Suppose we are studying two populations and we wish to measure the proportions p1 and p2 of those having a certain designation. Then the difference between the proportions p1 - p2 is a special case of the difference between means. To estimate this difference, we conduct independent random samples on each population to first estimate p1 and p2 individually. Then, p1 ~ m1 / n1, where m1 is the number of affirmative responses and n1 is the number surveyed in the first population. Similarly, p2 ~ m2 / n2, where m2 is the number of affirmative responses and n2 is the number surveyed in the second population. Then, (p1 - p2) ~ (m1 / n1 - m2 / n2) +/- e, where e is an appropriate margin of error.

For this scenario, each population could be "large" or "small" relative to the respective sample size. If Population 1 is "large", then the sample deviation is given by S1 = Sqrt[ (m1 / n1) (1 - m1 / n1) ]. If Population 1 is of a smaller finite size N, (usually so that the sample size is more than 5% of N), then the sample deviation is S1 = Sqrt[ (m1 / n1) (1 - m1 / n1) ] Sqrt[ (N - n1) / (N - 1) ] . The sample deviation S2 for the second population is defined similarly.

If our desired level of confidence is r and z is the z-score such that P(-z <= Z <= z) = r, where Z ~ N(0,1), then the margin of error is given by e = z*Sqrt[ (S1)^2 / n1 + (S2)^2 / n2 ]. Thus,

To use the analysis above, we generally require samples of sizes n1 >= 30 and n2 >= 30. However to obtain reasonably small margins of error, we would usually need much larger sample sizes.

To execute the program, we first enter **1**, **2**, **3**, or **4** to designate the types of populations we have under study: (1) two large populations; (2) the first large and the second finite; (3) the first finite and the second large; or (4) two finite populations. If a population is finite, then we enter its population size. Next, enter the number of affirmative responses and the sample sizes for each population and the desired level of confidence. The program displays the difference in sample proportions m1 / n1 - m2 / n2, the margin of error, and the confidence interval.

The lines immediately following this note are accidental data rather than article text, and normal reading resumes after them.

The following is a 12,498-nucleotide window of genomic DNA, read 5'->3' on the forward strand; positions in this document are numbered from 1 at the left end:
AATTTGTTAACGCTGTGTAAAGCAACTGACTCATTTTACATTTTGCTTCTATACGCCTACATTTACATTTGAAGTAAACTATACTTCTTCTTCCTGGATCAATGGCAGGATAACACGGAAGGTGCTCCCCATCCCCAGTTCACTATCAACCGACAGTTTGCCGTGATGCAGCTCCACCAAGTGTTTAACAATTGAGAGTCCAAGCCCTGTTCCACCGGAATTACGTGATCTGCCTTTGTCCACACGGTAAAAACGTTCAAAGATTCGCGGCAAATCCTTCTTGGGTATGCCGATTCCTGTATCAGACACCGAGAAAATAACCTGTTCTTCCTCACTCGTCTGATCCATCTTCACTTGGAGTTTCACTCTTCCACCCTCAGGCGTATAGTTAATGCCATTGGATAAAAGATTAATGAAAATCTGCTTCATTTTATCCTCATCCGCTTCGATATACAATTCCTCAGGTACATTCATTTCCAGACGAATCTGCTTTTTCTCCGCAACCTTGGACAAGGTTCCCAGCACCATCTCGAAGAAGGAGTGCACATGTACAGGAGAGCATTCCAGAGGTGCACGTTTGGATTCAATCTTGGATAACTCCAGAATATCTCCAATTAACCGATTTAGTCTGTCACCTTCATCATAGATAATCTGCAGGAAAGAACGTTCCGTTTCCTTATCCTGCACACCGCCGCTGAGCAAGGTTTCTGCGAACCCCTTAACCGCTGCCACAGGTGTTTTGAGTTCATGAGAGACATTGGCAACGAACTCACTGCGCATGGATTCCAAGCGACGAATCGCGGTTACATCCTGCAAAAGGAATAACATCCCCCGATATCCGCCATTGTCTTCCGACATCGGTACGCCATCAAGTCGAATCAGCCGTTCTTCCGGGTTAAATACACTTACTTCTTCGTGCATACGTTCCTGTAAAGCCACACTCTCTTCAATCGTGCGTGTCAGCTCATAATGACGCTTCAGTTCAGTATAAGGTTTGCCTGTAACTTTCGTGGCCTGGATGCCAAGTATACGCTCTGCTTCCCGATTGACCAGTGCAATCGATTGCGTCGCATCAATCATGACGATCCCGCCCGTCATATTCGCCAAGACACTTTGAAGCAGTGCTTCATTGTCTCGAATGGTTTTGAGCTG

** Example.** The results of a poll commisioned by the Center on Addiction and Substance Abuse at Columbia University found that 1340 out of 2000 adults and 304 out of 400 youths interviewed believed that popular culture encourages drug use. Find a 95% confidence interval for the true difference in proportions between adults and youths with this belief at that time.

*Solution.* We shall assume that these were large nationwide populations of adults and youths under study. Thus after calling up the **DIFPCI** program, first enter **1** to specify that we have two large populations. Next, enter **1340** for **1ST NO. OF YES**, enter **2000** for **1ST SAMPLE SIZE**, enter **304** for **2ND NO. OF YES**, enter **400** for **2ND SAMPLE SIZE**, and enter **.95** for **CONF. LEVEL**.

We find that p1 - p2 ~ -0.09 +/- 0.0467, or that -0.1367 <= p1 - p2 <= -0.0433. Equivalently 0.0433 <= p2 - p1<= 0.1367. So apparently, a greater percentage of youths had this belief at the time of the study. The percentage of youths having this belief was possibly from 4.33 percentage points higher to 13.67 percentage points higher than the percentage of adults having this belief.

1. On July 13, 1995, USA TODAY reported the results of a USA TODAY/CNN Gallup Poll. Out of 801 adults surveyed nationally, 68% felt that the Republicans work in Congress was "politics as usual." However, out of 326 adults surveyed in California, only 62% felt this way. Find a 90% confidence interval for the difference between proportions nationally and in California.